The City of Toronto at one point tried to be an example to the world that peace was a vital issue to the urban communities. A major statement of this was the establishment of the Peace Gardens in Nathan Philips Square in 1984. The establishment of a permanent Peace Garden give a visual presence to the spirit of the 1983 City of Toronto decision declaring itself a Nuclear Weapons Free Zone.
However this year the promise of the Peace Gardens, a permanent monument to a living hope, has been eroded. The City of Toronto in wanting to repair and upgrade Nathan Philips Square, within which is the Peace Gardens, has decided it no longer serves a purpose. With the possible exception of a relocated pavilion, the Peace Gardens is to be destroyed as a part of the Nathan Philips Square redevelopment.
It seems fitting that only a few days after finally deciding that the Peace Gardens no longer fits the image of Toronto City Council unanimously agreed to continue with pro-war “I support our troops” stickers on emergency service vehicles.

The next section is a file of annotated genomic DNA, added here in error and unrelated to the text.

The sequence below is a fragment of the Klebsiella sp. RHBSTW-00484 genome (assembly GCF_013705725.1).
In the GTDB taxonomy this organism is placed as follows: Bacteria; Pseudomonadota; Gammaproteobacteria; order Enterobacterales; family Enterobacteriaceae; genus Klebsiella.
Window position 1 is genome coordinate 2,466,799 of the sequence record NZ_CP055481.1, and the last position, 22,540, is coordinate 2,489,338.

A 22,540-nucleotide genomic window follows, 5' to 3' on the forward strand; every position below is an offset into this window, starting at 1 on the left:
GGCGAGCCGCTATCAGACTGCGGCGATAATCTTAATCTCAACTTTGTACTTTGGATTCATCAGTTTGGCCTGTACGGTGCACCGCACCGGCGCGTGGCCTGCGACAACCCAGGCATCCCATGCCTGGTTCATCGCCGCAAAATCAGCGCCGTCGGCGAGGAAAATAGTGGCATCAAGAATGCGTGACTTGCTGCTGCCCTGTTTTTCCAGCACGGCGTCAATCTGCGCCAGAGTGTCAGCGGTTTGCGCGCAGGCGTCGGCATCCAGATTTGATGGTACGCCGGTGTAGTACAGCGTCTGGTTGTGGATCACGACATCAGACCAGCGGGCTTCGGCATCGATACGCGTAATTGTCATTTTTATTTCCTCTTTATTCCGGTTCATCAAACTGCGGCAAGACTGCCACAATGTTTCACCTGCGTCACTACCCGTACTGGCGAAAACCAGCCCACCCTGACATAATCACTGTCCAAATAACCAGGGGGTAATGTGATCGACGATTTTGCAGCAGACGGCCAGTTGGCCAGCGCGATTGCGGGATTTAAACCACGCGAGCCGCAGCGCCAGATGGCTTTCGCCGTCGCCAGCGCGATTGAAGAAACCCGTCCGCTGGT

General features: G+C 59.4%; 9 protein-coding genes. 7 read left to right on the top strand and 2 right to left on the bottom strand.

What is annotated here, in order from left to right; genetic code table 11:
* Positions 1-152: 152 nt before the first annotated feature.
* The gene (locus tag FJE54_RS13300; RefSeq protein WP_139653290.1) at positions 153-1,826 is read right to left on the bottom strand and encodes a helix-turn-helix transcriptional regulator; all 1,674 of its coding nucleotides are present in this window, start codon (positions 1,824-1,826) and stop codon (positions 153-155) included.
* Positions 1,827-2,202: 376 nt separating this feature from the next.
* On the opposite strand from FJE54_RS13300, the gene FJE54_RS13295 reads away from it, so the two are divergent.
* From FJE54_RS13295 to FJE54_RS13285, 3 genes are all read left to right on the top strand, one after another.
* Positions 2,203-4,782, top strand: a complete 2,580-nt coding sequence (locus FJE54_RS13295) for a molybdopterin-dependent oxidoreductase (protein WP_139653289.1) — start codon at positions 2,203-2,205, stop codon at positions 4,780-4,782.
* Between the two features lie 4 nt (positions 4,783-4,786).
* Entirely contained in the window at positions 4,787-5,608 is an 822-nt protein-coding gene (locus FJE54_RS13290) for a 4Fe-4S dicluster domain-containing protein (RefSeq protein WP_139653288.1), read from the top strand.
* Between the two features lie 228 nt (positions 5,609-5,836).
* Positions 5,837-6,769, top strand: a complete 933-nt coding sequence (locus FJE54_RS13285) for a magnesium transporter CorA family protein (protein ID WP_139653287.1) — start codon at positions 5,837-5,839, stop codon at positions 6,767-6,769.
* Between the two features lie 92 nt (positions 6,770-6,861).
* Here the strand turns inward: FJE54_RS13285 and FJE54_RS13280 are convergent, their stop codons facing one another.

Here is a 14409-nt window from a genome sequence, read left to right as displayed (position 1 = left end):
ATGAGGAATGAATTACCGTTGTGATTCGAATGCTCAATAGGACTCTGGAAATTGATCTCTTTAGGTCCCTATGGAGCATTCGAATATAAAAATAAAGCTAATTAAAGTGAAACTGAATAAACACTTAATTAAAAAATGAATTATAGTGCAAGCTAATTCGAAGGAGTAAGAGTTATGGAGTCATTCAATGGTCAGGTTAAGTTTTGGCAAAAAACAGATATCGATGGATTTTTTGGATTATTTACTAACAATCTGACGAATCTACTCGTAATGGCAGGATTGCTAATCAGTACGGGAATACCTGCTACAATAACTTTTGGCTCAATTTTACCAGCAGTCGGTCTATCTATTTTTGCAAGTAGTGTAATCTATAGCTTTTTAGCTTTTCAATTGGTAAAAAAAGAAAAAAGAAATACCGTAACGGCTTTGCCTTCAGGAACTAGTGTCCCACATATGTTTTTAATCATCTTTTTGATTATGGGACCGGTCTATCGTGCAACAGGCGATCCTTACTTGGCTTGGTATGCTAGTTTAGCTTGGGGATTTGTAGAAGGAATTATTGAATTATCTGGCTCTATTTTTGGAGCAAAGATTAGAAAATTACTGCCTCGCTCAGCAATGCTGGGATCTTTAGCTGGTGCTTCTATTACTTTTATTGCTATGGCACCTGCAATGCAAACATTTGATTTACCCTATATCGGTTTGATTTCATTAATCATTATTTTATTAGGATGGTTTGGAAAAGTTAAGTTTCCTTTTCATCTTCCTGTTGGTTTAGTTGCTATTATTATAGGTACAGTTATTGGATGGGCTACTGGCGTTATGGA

In a city that once valued monuments to peace there is now open support for war. It is only a few weeks since the Mayor of Toronto called for stricker gun control legislation. Armed violence is all too common in Toronto and the desire for peace in our neighbourhoods is something that crosses otherwise political and communal boundaries. This effort to promote disarmament in our homes and streets is undercut by recent actions by the City of Toronto council.
The work for peace is important both locally and globally. If we want to work for peace locally, we shouldn’t undermind it by justifying violence within and between nations.